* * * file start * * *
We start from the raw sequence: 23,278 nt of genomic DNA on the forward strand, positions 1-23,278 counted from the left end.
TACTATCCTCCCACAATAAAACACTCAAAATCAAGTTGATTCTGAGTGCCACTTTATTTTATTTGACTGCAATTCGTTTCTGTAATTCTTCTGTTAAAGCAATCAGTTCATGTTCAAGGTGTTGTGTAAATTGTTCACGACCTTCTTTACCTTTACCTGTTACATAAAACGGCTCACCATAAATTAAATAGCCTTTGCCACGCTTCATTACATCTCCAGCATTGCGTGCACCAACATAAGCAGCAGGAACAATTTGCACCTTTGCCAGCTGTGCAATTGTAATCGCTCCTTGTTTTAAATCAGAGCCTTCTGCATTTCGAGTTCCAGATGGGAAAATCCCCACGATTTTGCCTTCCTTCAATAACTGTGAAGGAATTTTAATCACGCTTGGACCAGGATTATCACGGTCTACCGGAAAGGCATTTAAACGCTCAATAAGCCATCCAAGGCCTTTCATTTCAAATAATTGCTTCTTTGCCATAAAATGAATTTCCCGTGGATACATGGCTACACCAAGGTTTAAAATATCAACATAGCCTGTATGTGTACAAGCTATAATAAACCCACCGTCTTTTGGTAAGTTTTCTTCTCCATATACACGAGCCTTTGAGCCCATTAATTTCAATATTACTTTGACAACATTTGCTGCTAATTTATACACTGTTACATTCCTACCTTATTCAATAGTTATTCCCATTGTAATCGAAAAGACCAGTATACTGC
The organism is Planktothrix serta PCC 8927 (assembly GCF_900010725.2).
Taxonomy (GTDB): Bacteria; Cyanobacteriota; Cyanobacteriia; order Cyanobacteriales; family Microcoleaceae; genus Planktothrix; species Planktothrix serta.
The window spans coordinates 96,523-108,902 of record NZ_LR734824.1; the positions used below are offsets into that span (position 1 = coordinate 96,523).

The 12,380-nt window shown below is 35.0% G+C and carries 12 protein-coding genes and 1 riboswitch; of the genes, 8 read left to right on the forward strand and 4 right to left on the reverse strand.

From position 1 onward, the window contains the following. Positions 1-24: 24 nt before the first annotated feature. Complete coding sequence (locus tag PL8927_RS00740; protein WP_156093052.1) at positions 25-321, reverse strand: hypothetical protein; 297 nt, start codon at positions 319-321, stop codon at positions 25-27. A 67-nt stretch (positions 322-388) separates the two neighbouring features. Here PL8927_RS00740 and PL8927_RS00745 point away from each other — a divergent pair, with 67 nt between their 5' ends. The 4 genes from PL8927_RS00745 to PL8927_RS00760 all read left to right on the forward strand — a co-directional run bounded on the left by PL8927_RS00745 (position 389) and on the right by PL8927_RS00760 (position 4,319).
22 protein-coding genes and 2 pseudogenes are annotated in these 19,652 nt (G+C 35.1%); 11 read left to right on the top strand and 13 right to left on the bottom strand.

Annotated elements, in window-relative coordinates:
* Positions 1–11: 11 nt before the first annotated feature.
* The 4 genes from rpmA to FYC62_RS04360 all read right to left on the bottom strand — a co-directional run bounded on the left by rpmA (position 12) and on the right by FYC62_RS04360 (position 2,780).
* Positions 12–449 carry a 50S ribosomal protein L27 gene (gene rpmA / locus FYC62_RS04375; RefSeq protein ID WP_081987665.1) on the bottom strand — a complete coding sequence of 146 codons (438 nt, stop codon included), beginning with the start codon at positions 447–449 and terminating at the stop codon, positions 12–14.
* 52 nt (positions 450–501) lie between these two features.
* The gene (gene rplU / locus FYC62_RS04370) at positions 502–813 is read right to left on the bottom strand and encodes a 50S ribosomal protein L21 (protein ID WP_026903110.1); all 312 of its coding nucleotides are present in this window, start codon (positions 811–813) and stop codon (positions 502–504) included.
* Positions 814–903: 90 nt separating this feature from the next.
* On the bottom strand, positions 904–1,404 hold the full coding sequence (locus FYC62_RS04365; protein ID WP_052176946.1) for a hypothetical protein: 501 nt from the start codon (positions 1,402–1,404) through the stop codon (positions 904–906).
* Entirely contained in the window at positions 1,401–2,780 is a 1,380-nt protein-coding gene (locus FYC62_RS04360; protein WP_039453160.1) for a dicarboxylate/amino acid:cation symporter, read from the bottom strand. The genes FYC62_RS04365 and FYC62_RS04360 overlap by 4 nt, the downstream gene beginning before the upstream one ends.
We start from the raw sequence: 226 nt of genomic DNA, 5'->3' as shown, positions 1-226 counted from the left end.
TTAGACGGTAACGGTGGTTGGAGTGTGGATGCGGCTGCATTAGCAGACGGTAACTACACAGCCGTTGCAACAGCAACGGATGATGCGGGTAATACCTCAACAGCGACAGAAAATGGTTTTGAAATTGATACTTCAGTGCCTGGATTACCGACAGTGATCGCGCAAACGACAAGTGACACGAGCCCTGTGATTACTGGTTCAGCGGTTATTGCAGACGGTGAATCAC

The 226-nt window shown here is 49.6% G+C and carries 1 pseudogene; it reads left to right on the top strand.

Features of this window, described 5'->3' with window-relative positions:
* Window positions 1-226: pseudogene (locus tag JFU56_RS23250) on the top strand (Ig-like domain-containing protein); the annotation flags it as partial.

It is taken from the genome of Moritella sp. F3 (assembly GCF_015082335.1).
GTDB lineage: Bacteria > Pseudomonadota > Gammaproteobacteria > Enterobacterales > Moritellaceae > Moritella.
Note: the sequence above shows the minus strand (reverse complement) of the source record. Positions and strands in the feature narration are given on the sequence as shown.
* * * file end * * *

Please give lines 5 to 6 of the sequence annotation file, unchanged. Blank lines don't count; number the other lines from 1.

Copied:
The window spans coordinates 96,523-108,902 of record NZ_LR734824.1; the positions used below are offsets into that span (position 1 = coordinate 96,523).

The 12,380-nt window shown below is 35.0% G+C and carries 12 protein-coding genes and 1 riboswitch; of the genes, 8 read left to right on the forward strand and 4 right to left on the reverse strand.